May 01, 2007



I'll wait for the Times to put out the CD so I can double-check, but I honestly don't remember having to "backpedal" from anything like that position. I recall the question being specifically about distributing books online for use on electronic devices, and made roughly the point you describe--downloading MP3s has become nearly ubiquitous because the sound quality is, for most users with most speakers/headphones, not appreciably different than CD quality. The technology for reading an e-book as opposed to the printed page simply isn't there yet, and until it is, the e-book market isn't going to hit a tipping point.

shauna mckenna

Fair enough! I was somewhat disappointed by the silence in both panels on the topic of the literary content that is produced online everyday, which probably colored my reaction to your response in the Q&A. I was relieved to hear you giving credit to the writers and editors who are as much invested in that production as bloggers are invested in their literary criticism. I remember the question as being about literary content in general, but I'll readily admit my bias may have done me wrong.

It was a thoroughly enjoyable conversation to watch, and I'm grateful for the opportunity to see it. Thanks to all of you.

tod goldberg

Thanks for providing a summary for the folks who couldn't attend to see all four of us sweating through our clothes...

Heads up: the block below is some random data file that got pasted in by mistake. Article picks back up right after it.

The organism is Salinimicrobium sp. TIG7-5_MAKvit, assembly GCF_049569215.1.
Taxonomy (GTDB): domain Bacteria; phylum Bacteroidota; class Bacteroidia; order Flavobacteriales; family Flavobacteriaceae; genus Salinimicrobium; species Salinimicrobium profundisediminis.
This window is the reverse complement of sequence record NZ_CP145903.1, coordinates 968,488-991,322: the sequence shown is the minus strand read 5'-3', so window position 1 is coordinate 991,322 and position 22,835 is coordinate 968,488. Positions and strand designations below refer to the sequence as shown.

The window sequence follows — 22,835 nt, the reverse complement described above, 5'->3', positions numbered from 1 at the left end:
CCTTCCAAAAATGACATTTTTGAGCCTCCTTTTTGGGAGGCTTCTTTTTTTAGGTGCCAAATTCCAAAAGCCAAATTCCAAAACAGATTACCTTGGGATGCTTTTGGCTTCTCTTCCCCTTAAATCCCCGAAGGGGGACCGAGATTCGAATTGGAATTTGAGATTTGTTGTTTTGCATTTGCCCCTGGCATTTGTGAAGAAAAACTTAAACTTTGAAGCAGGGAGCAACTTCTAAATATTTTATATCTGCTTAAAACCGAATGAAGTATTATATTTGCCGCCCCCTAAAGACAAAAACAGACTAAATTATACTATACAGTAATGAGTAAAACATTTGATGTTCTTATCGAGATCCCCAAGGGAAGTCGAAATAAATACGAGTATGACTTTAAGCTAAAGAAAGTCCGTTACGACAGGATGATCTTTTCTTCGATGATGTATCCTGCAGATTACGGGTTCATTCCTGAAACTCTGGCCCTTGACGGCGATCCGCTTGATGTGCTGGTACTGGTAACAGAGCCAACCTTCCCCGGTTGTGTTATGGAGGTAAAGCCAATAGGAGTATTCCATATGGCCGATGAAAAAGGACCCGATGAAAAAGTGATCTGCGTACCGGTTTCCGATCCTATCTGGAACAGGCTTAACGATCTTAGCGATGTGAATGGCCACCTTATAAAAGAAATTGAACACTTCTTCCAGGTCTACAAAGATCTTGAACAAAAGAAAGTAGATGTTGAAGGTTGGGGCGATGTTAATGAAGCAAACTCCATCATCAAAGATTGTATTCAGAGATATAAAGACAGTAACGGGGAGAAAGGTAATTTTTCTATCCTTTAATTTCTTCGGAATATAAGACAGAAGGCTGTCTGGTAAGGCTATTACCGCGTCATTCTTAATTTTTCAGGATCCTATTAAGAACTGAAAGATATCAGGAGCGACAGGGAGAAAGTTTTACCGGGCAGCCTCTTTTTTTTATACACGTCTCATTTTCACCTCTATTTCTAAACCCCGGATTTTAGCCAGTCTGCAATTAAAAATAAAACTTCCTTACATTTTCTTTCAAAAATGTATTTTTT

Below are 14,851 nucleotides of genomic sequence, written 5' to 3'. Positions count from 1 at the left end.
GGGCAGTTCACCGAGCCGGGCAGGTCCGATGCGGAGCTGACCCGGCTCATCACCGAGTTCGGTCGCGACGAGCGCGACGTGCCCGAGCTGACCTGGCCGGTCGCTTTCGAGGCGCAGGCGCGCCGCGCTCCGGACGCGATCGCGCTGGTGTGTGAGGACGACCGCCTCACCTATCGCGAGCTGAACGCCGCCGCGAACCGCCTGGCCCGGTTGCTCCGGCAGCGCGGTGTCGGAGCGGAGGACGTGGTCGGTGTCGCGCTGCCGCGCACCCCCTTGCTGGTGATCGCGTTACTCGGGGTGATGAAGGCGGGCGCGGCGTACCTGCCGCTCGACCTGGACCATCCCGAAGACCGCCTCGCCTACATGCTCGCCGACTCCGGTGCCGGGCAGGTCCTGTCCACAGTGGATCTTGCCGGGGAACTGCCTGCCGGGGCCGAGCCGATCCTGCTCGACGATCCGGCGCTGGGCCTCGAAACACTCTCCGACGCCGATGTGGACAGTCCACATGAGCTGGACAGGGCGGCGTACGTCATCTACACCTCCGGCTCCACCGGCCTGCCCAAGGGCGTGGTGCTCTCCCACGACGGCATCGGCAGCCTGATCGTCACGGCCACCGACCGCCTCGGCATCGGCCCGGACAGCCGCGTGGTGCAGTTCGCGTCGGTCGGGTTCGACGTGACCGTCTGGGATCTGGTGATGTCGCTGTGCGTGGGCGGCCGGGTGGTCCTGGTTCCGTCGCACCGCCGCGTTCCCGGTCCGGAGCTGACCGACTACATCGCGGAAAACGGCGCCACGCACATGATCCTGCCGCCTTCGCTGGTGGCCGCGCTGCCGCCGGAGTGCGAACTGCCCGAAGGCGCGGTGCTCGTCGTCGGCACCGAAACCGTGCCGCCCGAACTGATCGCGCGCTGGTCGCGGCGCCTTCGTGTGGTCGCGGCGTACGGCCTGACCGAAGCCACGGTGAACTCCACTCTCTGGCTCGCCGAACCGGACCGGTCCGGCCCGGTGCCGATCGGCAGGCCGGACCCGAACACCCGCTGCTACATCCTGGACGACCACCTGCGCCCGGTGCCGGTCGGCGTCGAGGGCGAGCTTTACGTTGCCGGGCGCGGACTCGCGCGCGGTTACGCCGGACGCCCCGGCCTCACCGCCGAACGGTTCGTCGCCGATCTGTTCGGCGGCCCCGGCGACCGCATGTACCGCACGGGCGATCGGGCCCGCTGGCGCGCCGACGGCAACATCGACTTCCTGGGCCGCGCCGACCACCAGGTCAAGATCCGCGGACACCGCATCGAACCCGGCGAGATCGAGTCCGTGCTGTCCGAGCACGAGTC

I second Ron's response -- the original question was about a content provider like eMusic rising for books and I think I then asked the audience how many of them had ever read an eBook, the only hand belonging to a man in a brown shirt in the front. There is certainly a ton of literary content online now -- online journals like Smokelong Quarterly, for instance -- but there just isn't an online book market yet apart from those who've self published their novels online.

shauna mckenna

I raised my hand! (Because I really did think she said "content.") I was also feverishly taking notes, and there was a delay. Did you guys see me? I was the one close to the front giving everyone the Larry David "I've got your number, you" eye.

I agree with everyone when they say that e-books are not in the same position as e-music, yet, but there's a heavy emphasis on the inevitability of that statement. One day in the not too distant future, we're going to have to have the conversation about whether people who are publishing and distributing books for free are creating a flattened literature, and whether that's a bad thing. We might as well consider the content already out there as the vanguard of that phenomenon, and discuss it in that light.

Ron Hogan

Oh, absolutely--and in the science fiction wing of the publishing industry, that conversation is well underway.

I did see you--I really wish I'd had more opportunity to talk with some of the audience members afterwards, although I was especially glad that I got to chat with the young minister who didn't really get a chance to elaborate her question as fully as she should have during the very end. What Katherine and her blog-ring are doing is an excellent example of the type of community that Carolyn was talking about in response to Andrew's repeated insistence on the profit motive.






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